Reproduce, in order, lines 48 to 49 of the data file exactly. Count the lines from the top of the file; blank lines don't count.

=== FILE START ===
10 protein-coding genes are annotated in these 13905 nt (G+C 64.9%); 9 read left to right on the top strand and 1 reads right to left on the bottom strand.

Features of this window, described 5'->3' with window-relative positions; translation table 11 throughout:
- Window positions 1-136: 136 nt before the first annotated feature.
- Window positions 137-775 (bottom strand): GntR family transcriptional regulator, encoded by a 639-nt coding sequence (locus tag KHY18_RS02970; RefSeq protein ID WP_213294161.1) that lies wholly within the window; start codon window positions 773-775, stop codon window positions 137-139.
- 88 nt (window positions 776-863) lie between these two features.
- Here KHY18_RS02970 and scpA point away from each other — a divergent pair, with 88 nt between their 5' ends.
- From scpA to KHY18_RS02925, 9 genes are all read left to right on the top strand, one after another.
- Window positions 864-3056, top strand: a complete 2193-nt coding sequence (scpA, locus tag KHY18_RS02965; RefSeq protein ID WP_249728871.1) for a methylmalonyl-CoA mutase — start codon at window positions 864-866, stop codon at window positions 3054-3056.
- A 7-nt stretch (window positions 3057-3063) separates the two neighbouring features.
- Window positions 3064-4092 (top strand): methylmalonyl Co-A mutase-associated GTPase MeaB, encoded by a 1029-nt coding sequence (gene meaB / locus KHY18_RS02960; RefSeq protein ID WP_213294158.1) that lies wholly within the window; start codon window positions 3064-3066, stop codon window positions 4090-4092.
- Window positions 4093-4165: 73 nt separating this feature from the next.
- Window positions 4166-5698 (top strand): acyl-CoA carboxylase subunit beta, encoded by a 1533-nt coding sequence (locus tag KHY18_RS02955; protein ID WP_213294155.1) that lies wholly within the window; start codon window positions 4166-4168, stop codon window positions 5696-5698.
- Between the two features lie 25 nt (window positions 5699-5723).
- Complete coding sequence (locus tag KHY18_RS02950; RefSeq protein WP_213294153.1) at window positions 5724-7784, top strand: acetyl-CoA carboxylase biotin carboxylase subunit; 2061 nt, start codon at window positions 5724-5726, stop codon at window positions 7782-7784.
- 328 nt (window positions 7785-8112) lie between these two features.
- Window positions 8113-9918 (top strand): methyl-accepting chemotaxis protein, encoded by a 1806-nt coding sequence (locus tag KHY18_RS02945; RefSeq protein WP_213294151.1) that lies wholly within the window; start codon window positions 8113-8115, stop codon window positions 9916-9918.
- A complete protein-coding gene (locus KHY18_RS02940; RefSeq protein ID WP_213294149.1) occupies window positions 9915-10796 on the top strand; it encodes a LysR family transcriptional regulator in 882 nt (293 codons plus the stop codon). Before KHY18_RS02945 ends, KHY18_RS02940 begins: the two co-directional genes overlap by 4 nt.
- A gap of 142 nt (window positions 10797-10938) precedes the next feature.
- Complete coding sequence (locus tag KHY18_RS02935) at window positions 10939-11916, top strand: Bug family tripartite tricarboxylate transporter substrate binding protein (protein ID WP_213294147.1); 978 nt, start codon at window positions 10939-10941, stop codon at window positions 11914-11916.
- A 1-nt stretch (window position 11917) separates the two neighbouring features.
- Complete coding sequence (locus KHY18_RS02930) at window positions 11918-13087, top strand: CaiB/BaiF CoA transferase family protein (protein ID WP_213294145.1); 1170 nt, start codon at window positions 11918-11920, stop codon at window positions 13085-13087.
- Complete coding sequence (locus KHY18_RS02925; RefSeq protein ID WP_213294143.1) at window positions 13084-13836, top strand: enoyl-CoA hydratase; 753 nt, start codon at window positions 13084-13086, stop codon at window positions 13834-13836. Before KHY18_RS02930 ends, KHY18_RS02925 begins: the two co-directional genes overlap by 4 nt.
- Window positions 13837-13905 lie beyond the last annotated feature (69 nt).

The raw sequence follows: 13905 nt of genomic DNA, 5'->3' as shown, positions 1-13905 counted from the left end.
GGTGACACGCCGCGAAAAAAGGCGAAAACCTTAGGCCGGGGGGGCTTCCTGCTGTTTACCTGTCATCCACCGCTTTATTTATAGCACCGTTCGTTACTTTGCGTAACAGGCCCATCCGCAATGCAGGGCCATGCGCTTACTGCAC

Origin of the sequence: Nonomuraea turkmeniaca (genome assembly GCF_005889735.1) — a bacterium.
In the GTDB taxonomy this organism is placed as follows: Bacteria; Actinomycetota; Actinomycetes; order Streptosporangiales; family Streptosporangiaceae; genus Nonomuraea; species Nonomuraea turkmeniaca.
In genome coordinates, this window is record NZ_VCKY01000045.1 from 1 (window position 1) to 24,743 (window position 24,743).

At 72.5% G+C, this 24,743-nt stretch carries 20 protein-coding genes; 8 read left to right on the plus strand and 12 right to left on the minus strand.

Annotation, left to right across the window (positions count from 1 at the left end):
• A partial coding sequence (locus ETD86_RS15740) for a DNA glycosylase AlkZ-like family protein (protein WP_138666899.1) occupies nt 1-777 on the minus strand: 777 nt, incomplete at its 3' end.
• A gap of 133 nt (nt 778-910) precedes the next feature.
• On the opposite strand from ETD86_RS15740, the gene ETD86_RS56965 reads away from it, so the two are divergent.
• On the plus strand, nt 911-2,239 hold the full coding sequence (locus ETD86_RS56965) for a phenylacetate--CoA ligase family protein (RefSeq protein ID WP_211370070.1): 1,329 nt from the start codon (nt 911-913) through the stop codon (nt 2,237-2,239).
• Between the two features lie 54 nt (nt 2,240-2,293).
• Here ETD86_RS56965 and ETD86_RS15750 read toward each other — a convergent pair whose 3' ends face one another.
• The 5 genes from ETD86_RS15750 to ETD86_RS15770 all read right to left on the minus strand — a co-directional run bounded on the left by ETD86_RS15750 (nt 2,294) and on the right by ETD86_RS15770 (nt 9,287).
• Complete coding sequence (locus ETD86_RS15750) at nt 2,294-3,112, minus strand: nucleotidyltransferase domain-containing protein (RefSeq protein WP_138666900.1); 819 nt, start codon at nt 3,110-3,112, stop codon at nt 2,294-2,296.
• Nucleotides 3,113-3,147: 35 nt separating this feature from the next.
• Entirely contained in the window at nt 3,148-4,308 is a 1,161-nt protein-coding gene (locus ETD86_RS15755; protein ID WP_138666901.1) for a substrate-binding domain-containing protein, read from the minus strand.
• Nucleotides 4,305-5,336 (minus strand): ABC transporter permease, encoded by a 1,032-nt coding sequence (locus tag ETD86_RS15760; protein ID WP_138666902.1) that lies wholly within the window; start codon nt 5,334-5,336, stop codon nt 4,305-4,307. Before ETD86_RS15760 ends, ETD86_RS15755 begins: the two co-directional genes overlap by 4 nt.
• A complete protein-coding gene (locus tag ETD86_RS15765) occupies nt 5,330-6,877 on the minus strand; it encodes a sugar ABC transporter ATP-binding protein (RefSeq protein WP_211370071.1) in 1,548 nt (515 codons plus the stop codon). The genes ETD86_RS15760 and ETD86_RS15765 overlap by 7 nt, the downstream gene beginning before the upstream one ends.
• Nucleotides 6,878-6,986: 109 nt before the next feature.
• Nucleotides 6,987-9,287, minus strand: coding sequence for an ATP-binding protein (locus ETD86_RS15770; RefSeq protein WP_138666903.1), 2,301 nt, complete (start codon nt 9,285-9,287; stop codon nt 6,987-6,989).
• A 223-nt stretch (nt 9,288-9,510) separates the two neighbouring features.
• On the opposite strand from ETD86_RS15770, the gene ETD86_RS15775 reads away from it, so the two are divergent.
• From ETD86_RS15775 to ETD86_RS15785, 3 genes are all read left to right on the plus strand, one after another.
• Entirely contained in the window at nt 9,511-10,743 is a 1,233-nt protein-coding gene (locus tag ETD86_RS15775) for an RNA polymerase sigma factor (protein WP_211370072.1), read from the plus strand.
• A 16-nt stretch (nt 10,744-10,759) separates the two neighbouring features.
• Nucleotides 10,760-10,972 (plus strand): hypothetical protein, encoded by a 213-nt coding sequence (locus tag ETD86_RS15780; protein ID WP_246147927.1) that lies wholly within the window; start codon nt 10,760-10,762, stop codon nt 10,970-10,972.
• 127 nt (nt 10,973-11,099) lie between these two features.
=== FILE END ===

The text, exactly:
• Entirely contained in the window at nt 9,511-10,743 is a 1,233-nt protein-coding gene (locus tag ETD86_RS15775) for an RNA polymerase sigma factor (protein WP_211370072.1), read from the plus strand.
• A 16-nt stretch (nt 10,744-10,759) separates the two neighbouring features.